Slower energy efficiency gains for family homes in Germany
Clean Energy Wire
The energy efficiency gains of one- or two-family homes in Germany have begun to flatten out in recent years, making clear that more efforts are needed to achieve further progress in bringing down emissions in the country’s heating sector, a new database by energy customer consultancy co2online and the Federal Environment Agency (UBA) shows. While there were significant efficiency gains in this housing segment in the period between 2002 to 2012, progress since has become much slower. This was true also for apartment buildings but especially so for family homes, with the main reason being a lack of heating optimisation, the consultancy says. “Efficiency potential through retrofitting or in newly built houses is being squandered if there is no subsequent optimisation,” co2online’s Tanja Loitz says, calling on house owners to keep an eye on their heating consumption and to “readjust” if necessary.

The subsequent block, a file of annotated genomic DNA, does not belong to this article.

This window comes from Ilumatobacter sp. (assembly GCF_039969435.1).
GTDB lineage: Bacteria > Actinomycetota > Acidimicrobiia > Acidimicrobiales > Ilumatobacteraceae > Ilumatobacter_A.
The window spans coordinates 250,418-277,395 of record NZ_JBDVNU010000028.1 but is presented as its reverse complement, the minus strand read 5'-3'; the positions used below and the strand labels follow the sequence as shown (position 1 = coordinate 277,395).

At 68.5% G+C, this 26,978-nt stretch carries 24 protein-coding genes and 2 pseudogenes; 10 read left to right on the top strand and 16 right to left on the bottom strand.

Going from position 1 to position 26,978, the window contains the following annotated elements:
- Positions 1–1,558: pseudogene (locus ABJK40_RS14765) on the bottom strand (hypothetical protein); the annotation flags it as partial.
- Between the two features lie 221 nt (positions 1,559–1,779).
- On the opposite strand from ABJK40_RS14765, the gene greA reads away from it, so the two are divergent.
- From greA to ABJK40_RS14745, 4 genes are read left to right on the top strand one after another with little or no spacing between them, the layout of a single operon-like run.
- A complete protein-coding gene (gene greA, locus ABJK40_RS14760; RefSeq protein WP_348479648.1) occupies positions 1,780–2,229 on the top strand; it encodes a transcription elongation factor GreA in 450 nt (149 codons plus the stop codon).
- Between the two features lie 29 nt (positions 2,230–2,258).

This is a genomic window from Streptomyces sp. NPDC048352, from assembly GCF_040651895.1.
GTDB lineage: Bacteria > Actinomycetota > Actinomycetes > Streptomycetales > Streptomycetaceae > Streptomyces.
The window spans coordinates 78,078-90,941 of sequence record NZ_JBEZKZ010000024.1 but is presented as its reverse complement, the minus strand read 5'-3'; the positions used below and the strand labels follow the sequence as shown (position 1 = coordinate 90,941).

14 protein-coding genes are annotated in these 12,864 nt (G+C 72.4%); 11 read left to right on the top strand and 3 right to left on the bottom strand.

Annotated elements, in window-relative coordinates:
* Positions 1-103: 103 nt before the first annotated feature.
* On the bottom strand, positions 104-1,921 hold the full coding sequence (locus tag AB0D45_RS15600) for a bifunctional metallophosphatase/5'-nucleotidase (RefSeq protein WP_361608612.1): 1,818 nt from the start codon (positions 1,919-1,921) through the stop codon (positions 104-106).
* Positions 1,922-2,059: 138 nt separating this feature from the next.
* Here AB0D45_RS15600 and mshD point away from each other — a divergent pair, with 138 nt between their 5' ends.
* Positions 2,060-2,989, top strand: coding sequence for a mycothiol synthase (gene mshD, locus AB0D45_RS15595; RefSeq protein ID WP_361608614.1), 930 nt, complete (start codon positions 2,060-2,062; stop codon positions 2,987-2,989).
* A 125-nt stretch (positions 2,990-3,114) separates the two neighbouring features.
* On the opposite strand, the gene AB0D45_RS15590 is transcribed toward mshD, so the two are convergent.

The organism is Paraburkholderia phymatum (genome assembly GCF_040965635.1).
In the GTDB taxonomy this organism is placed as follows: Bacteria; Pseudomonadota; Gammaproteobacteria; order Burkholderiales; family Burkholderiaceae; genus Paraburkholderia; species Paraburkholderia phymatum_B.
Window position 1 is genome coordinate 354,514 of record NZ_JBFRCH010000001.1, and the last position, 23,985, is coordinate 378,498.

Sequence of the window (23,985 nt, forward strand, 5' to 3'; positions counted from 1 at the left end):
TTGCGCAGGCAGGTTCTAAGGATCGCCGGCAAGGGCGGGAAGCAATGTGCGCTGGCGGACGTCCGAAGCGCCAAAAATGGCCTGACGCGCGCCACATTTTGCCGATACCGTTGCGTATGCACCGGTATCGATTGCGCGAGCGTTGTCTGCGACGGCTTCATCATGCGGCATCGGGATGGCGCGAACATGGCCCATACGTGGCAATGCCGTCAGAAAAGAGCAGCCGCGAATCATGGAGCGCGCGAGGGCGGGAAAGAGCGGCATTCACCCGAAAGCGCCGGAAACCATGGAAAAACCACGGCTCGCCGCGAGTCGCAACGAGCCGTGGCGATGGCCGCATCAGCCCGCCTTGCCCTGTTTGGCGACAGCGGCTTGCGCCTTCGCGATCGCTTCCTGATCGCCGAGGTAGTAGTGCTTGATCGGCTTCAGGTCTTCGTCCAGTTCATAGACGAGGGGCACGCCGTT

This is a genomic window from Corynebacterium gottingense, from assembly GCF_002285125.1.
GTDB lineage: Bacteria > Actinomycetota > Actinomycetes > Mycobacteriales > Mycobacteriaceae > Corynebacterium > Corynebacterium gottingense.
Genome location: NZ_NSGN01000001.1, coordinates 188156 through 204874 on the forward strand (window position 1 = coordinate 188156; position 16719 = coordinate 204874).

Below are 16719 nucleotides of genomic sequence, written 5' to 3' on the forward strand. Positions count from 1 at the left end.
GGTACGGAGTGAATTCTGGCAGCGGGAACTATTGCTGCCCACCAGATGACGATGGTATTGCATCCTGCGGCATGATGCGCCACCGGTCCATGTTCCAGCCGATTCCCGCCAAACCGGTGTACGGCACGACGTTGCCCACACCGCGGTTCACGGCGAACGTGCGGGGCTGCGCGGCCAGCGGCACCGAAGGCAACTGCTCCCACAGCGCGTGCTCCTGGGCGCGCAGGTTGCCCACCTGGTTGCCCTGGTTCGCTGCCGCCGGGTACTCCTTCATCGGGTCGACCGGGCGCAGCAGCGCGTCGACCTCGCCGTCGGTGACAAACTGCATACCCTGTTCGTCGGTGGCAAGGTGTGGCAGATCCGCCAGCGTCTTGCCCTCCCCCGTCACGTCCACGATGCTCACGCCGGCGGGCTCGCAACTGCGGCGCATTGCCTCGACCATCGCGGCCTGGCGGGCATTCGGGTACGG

Germany is under pressure to meet its goal of cutting greenhouse gas emissions by 55 percent by 2030. Emissions from buildings must be reduced by at least 66 percent compared to 1990 levels (2018: -44 percent), according to the government's Climate Action Plan 2050. Earlier this year, federal interior minister Horst Seehofer, who is also responsible for buildings, cancelled plans to set up a commission that was supposed to propose ways to cut carbon emissions in the sector. However, Seehofer proposed making the climate-friendly renovation of older buildings tax deductible in order to help bring down emissions in the sector. Seehofer is expected to present first proposals on emissions reductions in heating in the climate cabinet meeting on 29 May.